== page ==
I was reading this rather bland Political Machine report on Senator Barack Obama agreeing to three debates with Senator John McCain (sponsored by the Commission on Presidential Debates), when it occurred to me: it may well be in Barack Obama's best interest to accept Bob Barr and Ralph Nader in these debates.
Sound counter-intuitive? Perhaps, but then again...
Here's what the article notes in a kind of conventional wisdom passing way:
The agreement by the Obama campaign to three debates carries a risk for the candidate. Obama is a relative newcomer to national politics, and the election is becoming a referendum on his ability to fulfill the requirements of the office of president. Three debates means more chances for a mistake that could cost him the full confidence of the voting public. The same is true for McCain; but he will enter the debates with lower expectations than Obama, and a better sense among voters of what to expect from him. Both candidates will try to lower expectations before the debates. Based on the auras surrounding each campaign, however, it will be Obama who will bear the burden of proof to the electorate.
Now, follow my logic here:
1) Barack Obama did not do particularly well in the one-on-one debates with Senator Hillary Clinton; in point of fact, he generally looked more confident and more poised in the multi-candidate debates before John Edwards and Mike Gravel dropped out.
2) Inviting Bob Barr into the debates (or at least one of them) is a no-lose strategy for Obama. Yes, Barr will take shots at both of them, but he is clearly going to score more hits on McCain, and--more to the point--McCain will not be able to ignore him. Every second that John McCain spends defending himself from Bob Barr is a second he's not laying a glove on Barack Obama.
3) Inviting Ralph Nader into the debates is a low-risk strategy for Obama, because Nader really doesn't possess the ability to hurt Obama like Barr can hurt McCain. If anything, Nader will obligingly make Obama look like more of a centrist.
4) Senator Obama would be able to get away with such a call for the inclusion of third-party candidates with a statement that his entire campaign has been about listening to new voices and trying new approaches. If he's really smart, he'll hold out to have the third-party candidates in the town hall format debate, which is the one that most favors McCain.
The Democratic Party organization would not like this tactic at all. They still haven't gotten over blaming Nader for costing Al Gore the election in Florida in 2000. But it is important to remember that if Senator Obama is serious about adopting Howard Dean's concept of the 50-state strategy, then the Democrats have to count on third-party candidates to siphon off votes in some key battleground states [Georgia, North Carolina, Virginia, and Michigan immediately come to mind].
Here's what the Barr and Nader campaigns should do. As the only third-party candidates actually showing up in national polling at all, they should send a joint open letter to both Senators McCain and Obama asking the Demopublican candidates to agree to their inclusion in the debates. Frankly, I think it would even be worth it for the two campaigns to collaborate on a joint debate advertisement [with sincere apologies to Mike Munger for stealing one of his best lines]--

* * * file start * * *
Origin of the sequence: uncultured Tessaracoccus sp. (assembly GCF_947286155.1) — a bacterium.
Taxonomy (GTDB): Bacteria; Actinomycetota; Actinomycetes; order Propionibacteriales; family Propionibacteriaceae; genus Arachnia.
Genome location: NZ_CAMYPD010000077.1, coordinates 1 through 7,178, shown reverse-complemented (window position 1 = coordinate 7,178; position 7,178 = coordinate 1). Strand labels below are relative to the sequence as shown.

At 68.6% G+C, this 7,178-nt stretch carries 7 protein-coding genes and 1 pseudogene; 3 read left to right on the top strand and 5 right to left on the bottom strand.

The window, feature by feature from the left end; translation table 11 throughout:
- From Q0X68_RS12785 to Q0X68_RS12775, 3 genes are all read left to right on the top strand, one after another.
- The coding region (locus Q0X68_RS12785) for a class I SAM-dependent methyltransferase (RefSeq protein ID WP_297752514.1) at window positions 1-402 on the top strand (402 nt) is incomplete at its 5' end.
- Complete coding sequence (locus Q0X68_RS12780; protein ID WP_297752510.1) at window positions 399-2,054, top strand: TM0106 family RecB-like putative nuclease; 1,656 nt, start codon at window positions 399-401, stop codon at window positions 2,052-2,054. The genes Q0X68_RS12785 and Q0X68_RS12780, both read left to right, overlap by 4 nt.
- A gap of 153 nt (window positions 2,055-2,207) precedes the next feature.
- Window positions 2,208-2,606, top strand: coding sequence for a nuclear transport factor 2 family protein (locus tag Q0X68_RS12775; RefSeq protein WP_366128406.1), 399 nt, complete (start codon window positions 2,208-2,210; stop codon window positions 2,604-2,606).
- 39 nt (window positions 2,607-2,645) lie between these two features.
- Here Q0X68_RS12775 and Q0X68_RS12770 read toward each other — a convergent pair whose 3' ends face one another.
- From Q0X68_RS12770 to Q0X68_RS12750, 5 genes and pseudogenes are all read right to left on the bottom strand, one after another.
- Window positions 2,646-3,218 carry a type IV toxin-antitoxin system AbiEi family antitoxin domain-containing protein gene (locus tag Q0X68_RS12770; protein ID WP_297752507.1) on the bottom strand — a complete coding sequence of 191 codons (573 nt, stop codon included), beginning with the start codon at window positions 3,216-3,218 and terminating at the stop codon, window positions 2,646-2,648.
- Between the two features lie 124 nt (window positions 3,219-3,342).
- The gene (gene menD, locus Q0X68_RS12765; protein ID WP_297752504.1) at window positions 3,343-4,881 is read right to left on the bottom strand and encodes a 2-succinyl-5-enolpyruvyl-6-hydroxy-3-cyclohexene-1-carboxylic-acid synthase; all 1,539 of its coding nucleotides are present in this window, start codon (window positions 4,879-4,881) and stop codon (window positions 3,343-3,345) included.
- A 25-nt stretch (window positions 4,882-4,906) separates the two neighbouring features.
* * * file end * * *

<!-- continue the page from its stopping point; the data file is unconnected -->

Barr: Hello, I'm Bob Barr, Libertarian Party candidate for President.
Nader: Hello, I'm Ralph Nader, independent presidential candidate.
Barr: There's obviously a lot that the two of us don't agree on.
Nader: But we stand together on this: limiting the choices of American voters to only two presidential candidates is harmful to democracy.
Barr: And that's exactly what the Democrats and Republicans, through the supposedly non-partisan Commission on Presidential Debates has done. By imposing an arbitrary polling requirement of 15%--usually in polls that only give the respondents two choices and "undecided"--these two parties have decided NOT to let voters see that there are other serious options in this year's General Election.
Nader: You may not like my positions on the issues, and you may not like Representative Barr's. That's okay: if you hear us and don't like us, we lose a vote. If you never get to hear us, you lose a choice.
Barr: It's important that you know that in early polling, whenever given the opportunity, a growing percentage of likely voters have rejected the default choices of Democrat or Republican, and have selected either Mr. Nader or myself. If these percentages hold up, they represent millions of Americans. Those voters deserve the opportunity to see the candidate of their choice in nationally televised debates.
Nader: Representative Barr and I have written a joint letter to the Democratic and Republican presidential campaigns, asking for their support in opening up the debates to us. We're asking you--whether you're a Republican, a Democrat, or a member of a third party--to join us in respectfully requesting that Senators Obama and McCain insist to the Commission on Presidential Debates that the two of us be invited. Fair and open elections are an American tradition; help us keep it alive.
--that in the current atmosphere I suspect the mainstream media would actually cover.
This would place both Obama and McCain in a difficult position. McCain, a former foot-soldier in the Reagan revolution could be reminded of the famous "I paid for this microphone" line when candidate Reagan insisted that lower-polling opponents be included in a debate. Obama would have to face another instance in which his claim to be a new kind of candidate would be revealed as rhetoric rather than reality.